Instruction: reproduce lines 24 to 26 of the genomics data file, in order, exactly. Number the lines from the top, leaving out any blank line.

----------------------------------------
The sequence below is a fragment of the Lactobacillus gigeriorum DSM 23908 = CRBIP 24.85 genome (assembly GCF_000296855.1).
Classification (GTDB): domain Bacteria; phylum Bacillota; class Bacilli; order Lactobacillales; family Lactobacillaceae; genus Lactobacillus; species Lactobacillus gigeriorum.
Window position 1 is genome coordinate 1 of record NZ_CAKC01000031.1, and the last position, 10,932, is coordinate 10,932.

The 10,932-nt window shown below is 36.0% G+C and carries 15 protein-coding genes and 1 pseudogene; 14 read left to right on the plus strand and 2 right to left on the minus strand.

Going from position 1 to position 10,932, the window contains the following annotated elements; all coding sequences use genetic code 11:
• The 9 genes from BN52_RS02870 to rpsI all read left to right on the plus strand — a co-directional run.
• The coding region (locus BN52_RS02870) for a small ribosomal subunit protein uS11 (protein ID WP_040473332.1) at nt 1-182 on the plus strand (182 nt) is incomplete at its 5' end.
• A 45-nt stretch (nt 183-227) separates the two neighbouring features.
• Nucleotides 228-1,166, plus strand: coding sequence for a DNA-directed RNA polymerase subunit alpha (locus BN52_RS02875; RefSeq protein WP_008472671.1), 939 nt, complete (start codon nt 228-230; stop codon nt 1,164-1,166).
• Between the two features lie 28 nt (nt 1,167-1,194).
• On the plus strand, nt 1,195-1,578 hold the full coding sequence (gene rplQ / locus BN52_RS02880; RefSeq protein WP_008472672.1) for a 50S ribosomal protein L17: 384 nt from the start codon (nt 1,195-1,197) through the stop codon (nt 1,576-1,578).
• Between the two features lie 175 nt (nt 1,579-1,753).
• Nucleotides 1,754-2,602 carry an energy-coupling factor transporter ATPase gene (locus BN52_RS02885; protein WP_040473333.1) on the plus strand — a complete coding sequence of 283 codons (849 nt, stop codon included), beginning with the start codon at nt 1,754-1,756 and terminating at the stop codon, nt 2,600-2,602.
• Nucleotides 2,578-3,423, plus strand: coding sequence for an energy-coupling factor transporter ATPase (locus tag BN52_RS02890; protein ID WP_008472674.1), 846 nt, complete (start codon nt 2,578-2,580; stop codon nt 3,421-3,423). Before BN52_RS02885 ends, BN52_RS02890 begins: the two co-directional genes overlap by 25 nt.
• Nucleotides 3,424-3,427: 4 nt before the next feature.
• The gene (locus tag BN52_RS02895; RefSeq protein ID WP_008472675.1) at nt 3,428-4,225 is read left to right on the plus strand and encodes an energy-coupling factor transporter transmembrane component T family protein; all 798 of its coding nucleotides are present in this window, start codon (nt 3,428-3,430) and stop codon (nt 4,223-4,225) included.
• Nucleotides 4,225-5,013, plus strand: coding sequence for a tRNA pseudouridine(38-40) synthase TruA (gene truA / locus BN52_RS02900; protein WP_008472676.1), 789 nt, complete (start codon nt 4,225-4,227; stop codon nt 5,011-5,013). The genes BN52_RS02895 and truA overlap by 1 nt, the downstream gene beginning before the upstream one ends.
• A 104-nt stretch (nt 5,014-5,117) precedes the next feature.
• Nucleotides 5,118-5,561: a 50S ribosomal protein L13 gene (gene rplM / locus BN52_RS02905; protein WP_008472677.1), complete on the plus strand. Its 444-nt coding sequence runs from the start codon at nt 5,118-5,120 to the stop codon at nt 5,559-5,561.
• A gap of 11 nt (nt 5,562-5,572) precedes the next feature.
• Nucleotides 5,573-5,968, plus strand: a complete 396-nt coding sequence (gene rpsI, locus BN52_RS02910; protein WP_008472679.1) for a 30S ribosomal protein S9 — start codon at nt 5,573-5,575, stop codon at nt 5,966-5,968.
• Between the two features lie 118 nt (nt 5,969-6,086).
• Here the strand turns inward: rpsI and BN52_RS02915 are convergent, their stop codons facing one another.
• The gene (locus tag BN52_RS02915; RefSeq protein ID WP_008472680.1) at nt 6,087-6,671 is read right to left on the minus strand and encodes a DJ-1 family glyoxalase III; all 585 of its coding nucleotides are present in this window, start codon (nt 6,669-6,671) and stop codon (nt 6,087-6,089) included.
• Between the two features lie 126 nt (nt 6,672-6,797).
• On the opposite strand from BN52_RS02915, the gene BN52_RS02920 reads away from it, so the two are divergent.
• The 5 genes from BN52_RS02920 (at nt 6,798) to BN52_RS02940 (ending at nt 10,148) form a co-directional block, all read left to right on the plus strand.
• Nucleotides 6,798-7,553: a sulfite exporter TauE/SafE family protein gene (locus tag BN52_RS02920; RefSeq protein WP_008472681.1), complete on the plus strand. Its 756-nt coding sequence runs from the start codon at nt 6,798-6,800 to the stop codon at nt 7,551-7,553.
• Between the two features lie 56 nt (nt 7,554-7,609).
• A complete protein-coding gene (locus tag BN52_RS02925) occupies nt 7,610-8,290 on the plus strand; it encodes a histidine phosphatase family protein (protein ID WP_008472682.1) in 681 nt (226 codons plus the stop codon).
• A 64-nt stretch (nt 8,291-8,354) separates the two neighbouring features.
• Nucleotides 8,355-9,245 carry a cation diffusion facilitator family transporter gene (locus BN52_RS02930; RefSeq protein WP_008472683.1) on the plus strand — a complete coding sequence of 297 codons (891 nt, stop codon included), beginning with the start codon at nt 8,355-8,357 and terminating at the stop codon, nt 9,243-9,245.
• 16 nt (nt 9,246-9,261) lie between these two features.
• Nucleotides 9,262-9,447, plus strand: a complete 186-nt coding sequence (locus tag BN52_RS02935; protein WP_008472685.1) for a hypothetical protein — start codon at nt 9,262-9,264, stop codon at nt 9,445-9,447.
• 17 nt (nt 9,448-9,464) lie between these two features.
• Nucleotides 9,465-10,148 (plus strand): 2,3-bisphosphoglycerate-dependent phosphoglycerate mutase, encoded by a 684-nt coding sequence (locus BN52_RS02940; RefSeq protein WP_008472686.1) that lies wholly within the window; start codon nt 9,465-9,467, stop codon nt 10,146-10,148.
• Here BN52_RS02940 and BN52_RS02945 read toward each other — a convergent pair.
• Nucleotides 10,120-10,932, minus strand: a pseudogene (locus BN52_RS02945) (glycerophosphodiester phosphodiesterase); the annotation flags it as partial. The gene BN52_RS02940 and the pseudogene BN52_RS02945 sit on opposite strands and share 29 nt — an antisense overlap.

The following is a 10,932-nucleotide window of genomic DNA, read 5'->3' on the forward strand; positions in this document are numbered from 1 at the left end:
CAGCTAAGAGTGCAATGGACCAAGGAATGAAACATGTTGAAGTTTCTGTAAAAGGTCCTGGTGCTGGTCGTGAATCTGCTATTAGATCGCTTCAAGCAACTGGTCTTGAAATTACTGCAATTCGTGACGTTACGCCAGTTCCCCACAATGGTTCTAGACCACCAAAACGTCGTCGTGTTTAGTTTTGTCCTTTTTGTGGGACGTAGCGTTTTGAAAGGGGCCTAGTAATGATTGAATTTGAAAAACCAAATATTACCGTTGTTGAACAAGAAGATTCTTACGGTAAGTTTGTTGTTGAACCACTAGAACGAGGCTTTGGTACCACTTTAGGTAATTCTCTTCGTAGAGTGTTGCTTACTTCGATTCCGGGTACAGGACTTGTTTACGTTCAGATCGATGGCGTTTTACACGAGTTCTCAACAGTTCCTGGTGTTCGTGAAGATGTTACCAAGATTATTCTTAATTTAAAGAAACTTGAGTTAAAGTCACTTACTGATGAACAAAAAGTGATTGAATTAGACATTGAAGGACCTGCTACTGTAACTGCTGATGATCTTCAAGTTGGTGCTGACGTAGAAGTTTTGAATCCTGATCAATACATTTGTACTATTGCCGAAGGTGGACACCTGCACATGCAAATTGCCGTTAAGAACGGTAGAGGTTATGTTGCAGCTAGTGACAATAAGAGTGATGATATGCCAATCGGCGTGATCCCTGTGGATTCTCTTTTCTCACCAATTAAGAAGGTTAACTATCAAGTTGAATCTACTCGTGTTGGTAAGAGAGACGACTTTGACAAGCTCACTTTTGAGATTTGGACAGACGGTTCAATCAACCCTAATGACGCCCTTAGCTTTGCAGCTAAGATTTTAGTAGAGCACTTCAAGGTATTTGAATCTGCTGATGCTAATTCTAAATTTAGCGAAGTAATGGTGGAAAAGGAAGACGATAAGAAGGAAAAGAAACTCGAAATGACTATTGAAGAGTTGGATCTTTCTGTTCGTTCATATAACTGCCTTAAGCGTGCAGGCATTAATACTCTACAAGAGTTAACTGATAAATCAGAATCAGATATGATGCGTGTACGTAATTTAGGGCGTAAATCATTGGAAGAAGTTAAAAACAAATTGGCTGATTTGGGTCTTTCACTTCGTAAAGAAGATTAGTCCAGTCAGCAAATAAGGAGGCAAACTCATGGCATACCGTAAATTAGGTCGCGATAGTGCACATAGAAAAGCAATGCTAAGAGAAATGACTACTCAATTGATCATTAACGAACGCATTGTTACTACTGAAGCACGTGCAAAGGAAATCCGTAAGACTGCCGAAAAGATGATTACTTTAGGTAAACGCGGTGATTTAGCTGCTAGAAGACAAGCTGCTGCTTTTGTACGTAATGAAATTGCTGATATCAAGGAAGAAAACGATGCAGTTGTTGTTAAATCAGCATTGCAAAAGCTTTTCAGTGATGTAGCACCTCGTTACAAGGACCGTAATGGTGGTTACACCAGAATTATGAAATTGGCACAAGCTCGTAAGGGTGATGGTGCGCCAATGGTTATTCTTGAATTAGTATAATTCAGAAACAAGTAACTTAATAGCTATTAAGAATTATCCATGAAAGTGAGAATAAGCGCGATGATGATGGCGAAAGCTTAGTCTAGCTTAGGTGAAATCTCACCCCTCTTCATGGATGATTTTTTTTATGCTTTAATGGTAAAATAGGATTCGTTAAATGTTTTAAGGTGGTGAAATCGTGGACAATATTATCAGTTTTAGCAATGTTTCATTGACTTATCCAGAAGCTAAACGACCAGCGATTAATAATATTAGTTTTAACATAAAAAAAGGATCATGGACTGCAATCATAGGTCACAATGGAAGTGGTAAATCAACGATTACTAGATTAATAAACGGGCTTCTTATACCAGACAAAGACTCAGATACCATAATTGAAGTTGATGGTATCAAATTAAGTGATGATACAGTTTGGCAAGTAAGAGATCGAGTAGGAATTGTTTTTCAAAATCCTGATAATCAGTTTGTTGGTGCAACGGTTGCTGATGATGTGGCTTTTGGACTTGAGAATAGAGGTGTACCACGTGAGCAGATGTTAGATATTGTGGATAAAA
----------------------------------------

• The gene (locus tag BN52_RS02915; RefSeq protein ID WP_008472680.1) at nt 6,087-6,671 is read right to left on the minus strand and encodes a DJ-1 family glyoxalase III; all 585 of its coding nucleotides are present in this window, start codon (nt 6,669-6,671) and stop codon (nt 6,087-6,089) included.
• Between the two features lie 126 nt (nt 6,672-6,797).
• On the opposite strand from BN52_RS02915, the gene BN52_RS02920 reads away from it, so the two are divergent.